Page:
The GX1 carries over all the goodness from the G3 and squeezes it into a reimagined GF1-style body. Can the GX1 offer the ultimate Compact System Camera experience? The What Digital Camera Panasonic GX1 review takes a closer look...
Panasonic Lumix GX1 review – Design
The recent Lumix GF3 stripped back physical controls to a bare minimum and its exclusion of a hotshoe meant a simplified, miniaturised and therefore, in some respects, a limited camera. The GX1, on the other hand, is quite the opposite: it’s still small, but the onus is on providing all the hands-on controls that demanding photographers require.
There’s a main mode dial on the camera’s top, next to which are two buttons – one for movie and the other glows blue when pressed to show iA (intelligent Auto) is activated. On the camera’s rear there’s a thumbwheel, four-way d-pad, two programmable function (Fn1/2) buttons, plus separate Q.Menu (Quick Menu), Display, AF/MF and AF/AE lock buttons. The ability to customise means the camera can be set up how you choose – not only to dictate the function buttons’ settings, but also to drag-and-drop settings into the Q.Menu using the touchscreen. This means settings can be re-ordered, added or excluded from the on-screen menu to make sure it’s set up exactly as wanted. Our one and only moan is that the Drive mode switch (that appeared on the GF1 around the main mode dial) is nowhere to be found – instead it’s demoted to a down-press of the d-pad.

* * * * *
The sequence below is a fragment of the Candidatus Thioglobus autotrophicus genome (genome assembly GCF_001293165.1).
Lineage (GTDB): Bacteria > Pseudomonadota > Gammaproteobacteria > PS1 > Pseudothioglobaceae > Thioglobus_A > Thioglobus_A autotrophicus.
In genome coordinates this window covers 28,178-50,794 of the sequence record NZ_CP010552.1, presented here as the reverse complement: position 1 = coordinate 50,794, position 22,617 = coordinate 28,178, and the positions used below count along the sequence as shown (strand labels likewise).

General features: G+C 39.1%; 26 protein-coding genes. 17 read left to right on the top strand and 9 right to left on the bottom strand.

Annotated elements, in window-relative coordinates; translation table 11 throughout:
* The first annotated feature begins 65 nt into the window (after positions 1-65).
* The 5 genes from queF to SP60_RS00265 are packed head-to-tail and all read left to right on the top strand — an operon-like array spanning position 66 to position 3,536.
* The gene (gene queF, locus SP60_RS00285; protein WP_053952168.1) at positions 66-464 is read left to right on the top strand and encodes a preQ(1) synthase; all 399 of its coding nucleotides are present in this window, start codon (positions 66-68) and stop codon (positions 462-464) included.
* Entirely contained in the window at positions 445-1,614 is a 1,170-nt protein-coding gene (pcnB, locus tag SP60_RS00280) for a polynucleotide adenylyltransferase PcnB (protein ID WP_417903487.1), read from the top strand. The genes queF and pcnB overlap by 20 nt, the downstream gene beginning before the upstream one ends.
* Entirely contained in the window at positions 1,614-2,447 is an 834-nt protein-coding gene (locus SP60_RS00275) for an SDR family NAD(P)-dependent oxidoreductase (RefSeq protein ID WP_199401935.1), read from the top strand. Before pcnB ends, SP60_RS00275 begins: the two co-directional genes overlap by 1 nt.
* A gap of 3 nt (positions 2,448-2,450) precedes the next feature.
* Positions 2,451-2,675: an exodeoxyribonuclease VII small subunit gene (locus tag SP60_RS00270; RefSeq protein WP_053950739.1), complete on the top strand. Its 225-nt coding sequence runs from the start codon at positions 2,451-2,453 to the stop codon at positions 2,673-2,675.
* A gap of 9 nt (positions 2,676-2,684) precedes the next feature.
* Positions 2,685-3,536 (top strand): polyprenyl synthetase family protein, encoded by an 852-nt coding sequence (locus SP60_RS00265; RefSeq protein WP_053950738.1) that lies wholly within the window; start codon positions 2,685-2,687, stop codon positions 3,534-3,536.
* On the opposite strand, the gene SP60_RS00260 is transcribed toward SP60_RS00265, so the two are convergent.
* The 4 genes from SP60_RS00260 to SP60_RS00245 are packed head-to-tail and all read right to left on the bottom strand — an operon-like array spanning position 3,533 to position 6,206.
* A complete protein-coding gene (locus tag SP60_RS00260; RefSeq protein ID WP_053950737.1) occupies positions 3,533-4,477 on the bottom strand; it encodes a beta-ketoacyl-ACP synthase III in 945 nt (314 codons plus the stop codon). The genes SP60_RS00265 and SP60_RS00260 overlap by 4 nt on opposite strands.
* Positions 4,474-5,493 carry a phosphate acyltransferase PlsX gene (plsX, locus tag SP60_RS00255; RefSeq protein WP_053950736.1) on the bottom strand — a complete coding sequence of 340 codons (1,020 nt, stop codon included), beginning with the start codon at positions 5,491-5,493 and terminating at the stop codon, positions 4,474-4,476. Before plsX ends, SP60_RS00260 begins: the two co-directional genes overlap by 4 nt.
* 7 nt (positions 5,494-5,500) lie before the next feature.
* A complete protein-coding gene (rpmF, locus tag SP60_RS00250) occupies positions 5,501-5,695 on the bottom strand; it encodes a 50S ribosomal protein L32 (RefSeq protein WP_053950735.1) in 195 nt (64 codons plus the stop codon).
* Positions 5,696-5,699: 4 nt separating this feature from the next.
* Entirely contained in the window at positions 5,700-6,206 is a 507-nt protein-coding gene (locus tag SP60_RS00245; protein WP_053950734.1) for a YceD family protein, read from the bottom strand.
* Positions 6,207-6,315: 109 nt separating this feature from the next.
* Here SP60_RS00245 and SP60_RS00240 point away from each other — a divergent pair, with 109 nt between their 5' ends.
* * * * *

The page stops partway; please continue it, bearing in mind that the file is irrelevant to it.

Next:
In use everything feels right; the GX1’s layout is intuitive and leaves little to be desired when it comes to controls. The premium build also makes the camera feel that extra bit special. No other G-series camera has been made to this standard, and it really shows.
The new lens, however, isn’t going to be to everyone’s tastes. Although a good looker that’s well built and aesthetically matches to the GX1’s body, it’s the fact it’s a powered zoom that will grate with some. Rather than a traditional twist-barrel to zoom and/or focus the power zoom version has two toggles on the barrel instead. Their placement takes a little getting used to and the speed of the zoom doesn’t feel rapid enough. There are some benefits, such as holding the camera steady during movie recording and the obvious smaller size, but the additional cost (the power zoom adds a premium of around £150 more than the conventional 14-42mm zoom) is a tall order. Other power zoom lenses are due in the near future and may have more appeal but, for now, we’re not totally sold on the idea.